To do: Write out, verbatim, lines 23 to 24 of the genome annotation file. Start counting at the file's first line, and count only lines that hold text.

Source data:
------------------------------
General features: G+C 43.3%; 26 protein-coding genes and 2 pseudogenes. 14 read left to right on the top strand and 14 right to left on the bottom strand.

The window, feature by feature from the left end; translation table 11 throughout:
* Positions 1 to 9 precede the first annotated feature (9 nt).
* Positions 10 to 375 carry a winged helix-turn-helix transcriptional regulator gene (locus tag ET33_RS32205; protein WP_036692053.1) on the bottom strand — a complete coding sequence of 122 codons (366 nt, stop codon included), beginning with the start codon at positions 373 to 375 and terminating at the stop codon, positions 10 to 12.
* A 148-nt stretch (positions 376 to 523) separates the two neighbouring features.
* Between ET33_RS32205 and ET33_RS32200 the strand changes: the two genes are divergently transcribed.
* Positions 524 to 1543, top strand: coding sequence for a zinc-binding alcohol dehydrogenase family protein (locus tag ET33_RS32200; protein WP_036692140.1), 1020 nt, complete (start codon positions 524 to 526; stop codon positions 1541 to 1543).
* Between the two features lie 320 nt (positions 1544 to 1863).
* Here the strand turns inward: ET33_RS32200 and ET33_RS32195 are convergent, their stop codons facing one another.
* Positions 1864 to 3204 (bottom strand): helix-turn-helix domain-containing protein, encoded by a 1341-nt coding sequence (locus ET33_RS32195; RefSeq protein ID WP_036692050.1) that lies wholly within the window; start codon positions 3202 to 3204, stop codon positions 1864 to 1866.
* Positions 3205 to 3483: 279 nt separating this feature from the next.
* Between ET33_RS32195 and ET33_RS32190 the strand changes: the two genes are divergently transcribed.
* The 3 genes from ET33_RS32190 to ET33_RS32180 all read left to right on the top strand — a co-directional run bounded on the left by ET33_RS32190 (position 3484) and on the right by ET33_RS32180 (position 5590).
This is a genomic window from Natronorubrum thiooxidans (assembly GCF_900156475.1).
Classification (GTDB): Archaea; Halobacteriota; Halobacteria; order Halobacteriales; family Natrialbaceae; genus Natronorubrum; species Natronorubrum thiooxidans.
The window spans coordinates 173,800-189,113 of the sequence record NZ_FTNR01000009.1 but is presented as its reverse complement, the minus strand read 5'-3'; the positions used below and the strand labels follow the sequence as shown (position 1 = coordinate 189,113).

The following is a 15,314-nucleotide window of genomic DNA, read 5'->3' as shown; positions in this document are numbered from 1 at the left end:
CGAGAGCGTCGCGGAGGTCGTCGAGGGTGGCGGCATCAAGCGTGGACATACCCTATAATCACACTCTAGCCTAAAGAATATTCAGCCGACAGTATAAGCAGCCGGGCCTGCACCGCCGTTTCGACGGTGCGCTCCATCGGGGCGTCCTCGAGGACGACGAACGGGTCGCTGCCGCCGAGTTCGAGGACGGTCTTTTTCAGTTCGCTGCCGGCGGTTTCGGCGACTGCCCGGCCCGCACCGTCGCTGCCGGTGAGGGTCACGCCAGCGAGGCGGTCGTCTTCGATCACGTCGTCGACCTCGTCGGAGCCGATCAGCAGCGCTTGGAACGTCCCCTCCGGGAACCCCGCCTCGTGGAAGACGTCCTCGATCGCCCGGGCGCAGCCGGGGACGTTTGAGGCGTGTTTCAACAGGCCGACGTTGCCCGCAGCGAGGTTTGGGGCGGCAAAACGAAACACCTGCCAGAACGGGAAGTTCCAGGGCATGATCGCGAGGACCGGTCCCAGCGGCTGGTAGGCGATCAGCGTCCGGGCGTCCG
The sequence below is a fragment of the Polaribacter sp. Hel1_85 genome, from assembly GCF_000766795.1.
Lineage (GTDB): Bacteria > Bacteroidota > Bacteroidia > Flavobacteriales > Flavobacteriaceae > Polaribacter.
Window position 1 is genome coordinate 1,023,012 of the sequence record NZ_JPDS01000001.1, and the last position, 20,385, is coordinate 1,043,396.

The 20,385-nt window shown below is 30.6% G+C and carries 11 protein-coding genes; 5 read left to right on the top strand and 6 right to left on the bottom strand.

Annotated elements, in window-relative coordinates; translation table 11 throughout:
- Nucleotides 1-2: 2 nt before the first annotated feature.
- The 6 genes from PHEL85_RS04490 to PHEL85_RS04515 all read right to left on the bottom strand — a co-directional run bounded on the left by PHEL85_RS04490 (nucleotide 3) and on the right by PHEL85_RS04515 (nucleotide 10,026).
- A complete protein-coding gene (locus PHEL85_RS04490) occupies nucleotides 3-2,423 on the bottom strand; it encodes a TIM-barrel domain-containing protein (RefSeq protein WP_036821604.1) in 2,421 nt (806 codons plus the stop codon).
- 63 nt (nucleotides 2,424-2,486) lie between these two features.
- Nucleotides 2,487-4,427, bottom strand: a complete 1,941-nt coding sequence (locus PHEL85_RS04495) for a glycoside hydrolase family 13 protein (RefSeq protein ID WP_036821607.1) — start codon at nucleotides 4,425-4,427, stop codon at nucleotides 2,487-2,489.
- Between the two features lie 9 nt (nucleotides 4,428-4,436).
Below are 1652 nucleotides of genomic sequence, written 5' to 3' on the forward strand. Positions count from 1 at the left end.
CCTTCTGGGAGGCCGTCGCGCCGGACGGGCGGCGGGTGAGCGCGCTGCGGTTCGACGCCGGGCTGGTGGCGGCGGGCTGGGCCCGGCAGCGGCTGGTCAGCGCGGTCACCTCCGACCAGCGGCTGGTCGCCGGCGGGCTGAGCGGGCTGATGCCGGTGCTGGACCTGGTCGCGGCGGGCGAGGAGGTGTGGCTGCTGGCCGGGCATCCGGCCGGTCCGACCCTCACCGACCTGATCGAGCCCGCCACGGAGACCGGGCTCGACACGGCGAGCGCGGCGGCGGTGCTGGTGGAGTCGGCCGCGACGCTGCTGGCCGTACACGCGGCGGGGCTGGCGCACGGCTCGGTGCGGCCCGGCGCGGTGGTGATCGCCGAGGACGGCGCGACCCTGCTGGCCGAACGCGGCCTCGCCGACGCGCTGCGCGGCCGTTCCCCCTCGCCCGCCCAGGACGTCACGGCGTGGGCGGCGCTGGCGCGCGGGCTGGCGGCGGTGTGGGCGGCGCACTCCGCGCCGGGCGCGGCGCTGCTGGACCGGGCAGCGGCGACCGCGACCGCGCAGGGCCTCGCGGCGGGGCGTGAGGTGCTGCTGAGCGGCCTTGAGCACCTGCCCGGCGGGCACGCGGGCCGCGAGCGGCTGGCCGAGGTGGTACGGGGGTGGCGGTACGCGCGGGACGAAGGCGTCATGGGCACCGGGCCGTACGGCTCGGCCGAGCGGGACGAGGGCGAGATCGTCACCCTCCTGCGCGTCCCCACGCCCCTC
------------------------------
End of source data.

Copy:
Annotated elements, in window-relative coordinates; translation table 11 throughout:
- Nucleotides 1-2: 2 nt before the first annotated feature.